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Watch now: Macon County reports 10 new cases of COVID-19


DECATUR — Health officials reported 10 new cases of COVID-19 in Macon County on Wednesday.

The Macon County Health Department said the new cases bring the county's total number of positive cases to 9,502. The number of total COVID-related deaths in the county has been recorded at 181.

The Illinois Department of Public Health reported on Wednesday 2,022 newly confirmed and probable cases of coronavirus disease in Illinois, including 44 additional deaths.

Gov. JB Pritzker said Wednesday the state expects to be receiving up to 100,000 doses of a COVID-19 vaccine daily by mid-March, up from the approximately 60,000 it is currently receiving on average.

That’s counting only the already-approved Moderna and Pfizer-BioNtech vaccines, and is not including a potential dosage spike that is expected occur if the U.S. Food and Drug Administration approves a Johnson & Johnson vaccine this week.

Watch now: 2nd dose of Moderna vaccine available in Macon County

The FDA released an analysis Wednesday showing the Johnson & Johnson vaccine has met the requirements for Emergency Use Authorization, which is the same approval given to the two existing vaccines. The analysis showed the vaccine is 66 percent effective against moderate to severe COVID-19 globally, and an FDA panel is scheduled to meet Friday to consider recommending authorization.

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Pritzker said during a stop at a vaccination site in West Peoria that even without the new vaccine, White House projections and promises from vaccine manufacturers indicate the state will receive the 100,000 daily doses by mid-March. That number could be increased by 20 percent with approval of the new vaccine.

Peoria County Public Health Administrator Monica Hendrickson said the 66 percent effectiveness rate is less than the roughly 95 percent rate seen with the first two vaccines, but it’s still more effective than the seasonal flu vaccine, which hits roughly 40-60 percent depending on the year. The Johnson & Johnson shot is also a one-dose vaccine, unlike the two existing vaccines, which require two doses.

“You're looking at a distinction that from a clinical standpoint, or from an epidemiological standpoint, is very minor compared to what we really are hoping for which is decreases in death and decreases in severe illness where they all match up between the three vaccines,” she said. “The most important thing, though, is that when these vaccines come on the market, if you have an option to any of these three, get one of them.”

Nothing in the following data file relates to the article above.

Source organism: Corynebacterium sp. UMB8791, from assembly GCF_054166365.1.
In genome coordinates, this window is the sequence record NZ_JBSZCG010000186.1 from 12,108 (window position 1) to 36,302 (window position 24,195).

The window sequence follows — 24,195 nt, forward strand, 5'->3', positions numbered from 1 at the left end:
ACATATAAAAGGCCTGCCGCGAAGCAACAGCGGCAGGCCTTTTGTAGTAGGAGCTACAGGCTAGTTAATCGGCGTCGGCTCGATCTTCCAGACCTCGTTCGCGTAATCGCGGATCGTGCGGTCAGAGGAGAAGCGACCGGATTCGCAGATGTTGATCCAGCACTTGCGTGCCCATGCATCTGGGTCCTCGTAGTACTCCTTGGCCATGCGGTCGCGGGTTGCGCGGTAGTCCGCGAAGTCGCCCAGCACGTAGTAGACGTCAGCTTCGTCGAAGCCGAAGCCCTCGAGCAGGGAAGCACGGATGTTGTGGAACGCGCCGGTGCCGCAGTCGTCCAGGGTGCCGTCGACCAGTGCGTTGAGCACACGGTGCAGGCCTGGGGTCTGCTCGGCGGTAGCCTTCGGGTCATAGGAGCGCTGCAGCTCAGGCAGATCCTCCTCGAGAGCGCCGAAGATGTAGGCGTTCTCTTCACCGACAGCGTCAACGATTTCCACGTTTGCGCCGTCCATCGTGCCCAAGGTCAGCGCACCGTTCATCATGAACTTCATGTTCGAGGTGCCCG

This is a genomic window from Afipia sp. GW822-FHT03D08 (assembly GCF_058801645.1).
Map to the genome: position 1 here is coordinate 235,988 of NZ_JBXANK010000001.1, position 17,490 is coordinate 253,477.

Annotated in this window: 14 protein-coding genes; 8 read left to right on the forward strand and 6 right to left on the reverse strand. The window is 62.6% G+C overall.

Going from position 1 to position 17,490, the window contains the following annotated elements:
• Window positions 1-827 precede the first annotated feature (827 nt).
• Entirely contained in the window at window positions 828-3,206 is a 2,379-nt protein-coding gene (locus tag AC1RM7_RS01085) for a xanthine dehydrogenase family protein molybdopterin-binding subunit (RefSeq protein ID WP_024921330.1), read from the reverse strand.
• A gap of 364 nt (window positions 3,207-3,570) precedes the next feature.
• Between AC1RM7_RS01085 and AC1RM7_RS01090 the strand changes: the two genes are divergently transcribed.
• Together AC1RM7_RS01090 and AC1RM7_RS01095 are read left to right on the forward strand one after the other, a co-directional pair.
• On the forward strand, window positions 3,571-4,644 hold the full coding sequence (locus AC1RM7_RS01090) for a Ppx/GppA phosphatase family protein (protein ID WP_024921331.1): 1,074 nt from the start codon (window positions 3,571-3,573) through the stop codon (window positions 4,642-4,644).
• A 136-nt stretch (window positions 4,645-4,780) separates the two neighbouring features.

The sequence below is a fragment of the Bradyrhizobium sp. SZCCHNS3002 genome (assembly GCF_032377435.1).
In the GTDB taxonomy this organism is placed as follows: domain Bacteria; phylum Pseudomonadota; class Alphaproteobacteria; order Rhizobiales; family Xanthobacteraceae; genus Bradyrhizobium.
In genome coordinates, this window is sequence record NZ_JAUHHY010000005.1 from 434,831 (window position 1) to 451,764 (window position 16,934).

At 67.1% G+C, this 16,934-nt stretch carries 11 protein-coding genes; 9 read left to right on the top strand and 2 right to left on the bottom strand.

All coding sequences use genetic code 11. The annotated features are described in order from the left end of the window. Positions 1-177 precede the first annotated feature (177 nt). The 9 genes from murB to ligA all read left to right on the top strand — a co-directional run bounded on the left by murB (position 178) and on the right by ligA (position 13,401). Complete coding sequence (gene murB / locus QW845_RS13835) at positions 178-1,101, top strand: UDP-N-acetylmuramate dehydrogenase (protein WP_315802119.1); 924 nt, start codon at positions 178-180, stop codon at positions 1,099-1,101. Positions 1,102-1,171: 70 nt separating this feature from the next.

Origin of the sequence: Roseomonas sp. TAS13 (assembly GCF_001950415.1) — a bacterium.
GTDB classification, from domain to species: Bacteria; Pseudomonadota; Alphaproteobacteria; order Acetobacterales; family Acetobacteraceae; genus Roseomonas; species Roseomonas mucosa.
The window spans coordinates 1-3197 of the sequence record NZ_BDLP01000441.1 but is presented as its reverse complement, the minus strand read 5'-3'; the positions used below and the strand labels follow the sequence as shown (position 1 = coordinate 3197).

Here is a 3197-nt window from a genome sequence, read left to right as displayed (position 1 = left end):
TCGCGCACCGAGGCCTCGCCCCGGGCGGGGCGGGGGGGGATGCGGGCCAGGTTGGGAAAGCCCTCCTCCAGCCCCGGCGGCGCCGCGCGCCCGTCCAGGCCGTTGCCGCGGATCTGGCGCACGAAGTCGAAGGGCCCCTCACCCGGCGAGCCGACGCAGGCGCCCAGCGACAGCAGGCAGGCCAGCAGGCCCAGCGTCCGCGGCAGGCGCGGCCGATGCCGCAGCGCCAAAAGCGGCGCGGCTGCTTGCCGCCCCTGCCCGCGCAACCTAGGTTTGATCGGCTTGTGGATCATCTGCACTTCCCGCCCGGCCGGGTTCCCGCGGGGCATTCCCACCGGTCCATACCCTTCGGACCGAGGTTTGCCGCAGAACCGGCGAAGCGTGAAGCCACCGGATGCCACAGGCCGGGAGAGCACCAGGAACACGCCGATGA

While Pritzker said nearly one in seven Illinoisans has had at least one dose of a vaccine, he said he could not predict when the state can progress from Phase 4 of reopening to Phase 5, which is essentially back to normal with larger public gatherings allowed.

Entering Phase 5 is dependent on a widely available vaccine or treatment, or the end of the virus’ spread.

“I've said from early on that what we need is an effective vaccine that we can widely distribute or a very effective treatment that we could widely distribute and we're getting there,” he said. “We need to get closer to herd immunity for everybody to feel that we are beyond Phase 4, and for us to actually be able to reopen everything entirely.”

On Tuesday, the state reported 55,947 doses of the vaccine administered, bringing the seven-day rolling average to 58,141. About 4.9 percent of the state’s population has received two doses of the vaccine, which over 14 percent had received at least one dose, according to a database maintained by the New York Times.

That database showed the state was 20th of all the 50 states in first doses given per capita, yet 49th for those having received two doses. Pritzker attributed that to the state’s delay in opening up the vaccination effort to Phase 1B, noting officials intentionally remained in Phased 1A an extra week in what he said was an effort to ensure all health care workers received their first shot.

Health departments are now receiving a majority of second doses, he said.

Watch now: 2nd dose of Moderna vaccine available in Macon County

The state is also planning on expanding Phase 1B eligibility Thursday to include individuals older than 16 years of age who have comorbidities and preexisting conditions.

Meanwhile, virus transmission rates continue to slow, as the rolling seven-day average case positivity rate hit 2.6 percent Wednesday, a low since July 9. The state reported 2,022 new confirmed or probable cases among 82,976 test results reported over the previous 24 hours.

As of Tuesday night, there were 1,511 individuals hospitalized with COVID-19 in Illinois, including 338 in intensive care unit beds and 172 on ventilators. Those numbers continued on a relative downward trend.

The state also reported another 44 virus-related deaths Wednesday, bringing the total to 20,374 since the pandemic began. The state has logged more than 1.1 million cases out of 17.8 million test results reported since the pandemic began.

Capitol News Illinois contributed to this report.

Drive-through COVID-19 vaccine clinic at the Decatur Airport

Contact Donnette Beckett at (217) 421-6983. Follow her on Twitter: @donnettebHR


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